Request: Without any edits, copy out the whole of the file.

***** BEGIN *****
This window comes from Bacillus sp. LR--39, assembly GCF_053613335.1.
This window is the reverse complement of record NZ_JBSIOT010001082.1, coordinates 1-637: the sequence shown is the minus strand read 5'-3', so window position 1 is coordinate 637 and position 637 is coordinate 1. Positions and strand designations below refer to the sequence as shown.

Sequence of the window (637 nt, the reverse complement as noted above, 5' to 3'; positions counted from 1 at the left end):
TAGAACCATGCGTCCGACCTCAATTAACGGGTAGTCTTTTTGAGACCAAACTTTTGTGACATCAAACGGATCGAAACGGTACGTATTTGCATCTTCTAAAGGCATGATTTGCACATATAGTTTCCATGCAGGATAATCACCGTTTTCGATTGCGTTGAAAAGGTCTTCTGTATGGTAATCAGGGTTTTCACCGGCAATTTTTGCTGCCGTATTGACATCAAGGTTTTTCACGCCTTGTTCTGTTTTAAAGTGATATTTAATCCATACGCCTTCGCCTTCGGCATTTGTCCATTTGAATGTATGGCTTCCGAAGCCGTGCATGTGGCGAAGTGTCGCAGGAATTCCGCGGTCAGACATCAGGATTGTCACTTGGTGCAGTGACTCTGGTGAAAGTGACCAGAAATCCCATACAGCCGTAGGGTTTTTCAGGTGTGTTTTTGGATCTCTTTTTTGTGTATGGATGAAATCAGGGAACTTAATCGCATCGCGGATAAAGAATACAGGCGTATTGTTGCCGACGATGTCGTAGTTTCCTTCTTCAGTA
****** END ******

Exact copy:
This window comes from Bacillus sp. LR--39, assembly GCF_053613335.1.
This window is the reverse complement of record NZ_JBSIOT010001082.1, coordinates 1-637: the sequence shown is the minus strand read 5'-3', so window position 1 is coordinate 637 and position 637 is coordinate 1. Positions and strand designations below refer to the sequence as shown.

Sequence of the window (637 nt, the reverse complement as noted above, 5' to 3'; positions counted from 1 at the left end):
TAGAACCATGCGTCCGACCTCAATTAACGGGTAGTCTTTTTGAGACCAAACTTTTGTGACATCAAACGGATCGAAACGGTACGTATTTGCATCTTCTAAAGGCATGATTTGCACATATAGTTTCCATGCAGGATAATCACCGTTTTCGATTGCGTTGAAAAGGTCTTCTGTATGGTAATCAGGGTTTTCACCGGCAATTTTTGCTGCCGTATTGACATCAAGGTTTTTCACGCCTTGTTCTGTTTTAAAGTGATATTTAATCCATACGCCTTCGCCTTCGGCATTTGTCCATTTGAATGTATGGCTTCCGAAGCCGTGCATGTGGCGAAGTGTCGCAGGAATTCCGCGGTCAGACATCAGGATTGTCACTTGGTGCAGTGACTCTGGTGAAAGTGACCAGAAATCCCATACAGCCGTAGGGTTTTTCAGGTGTGTTTTTGGATCTCTTTTTTGTGTATGGATGAAATCAGGGAACTTAATCGCATCGCGGATAAAGAATACAGGCGTATTGTTGCCGACGATGTCGTAGTTTCCTTCTTCAGTA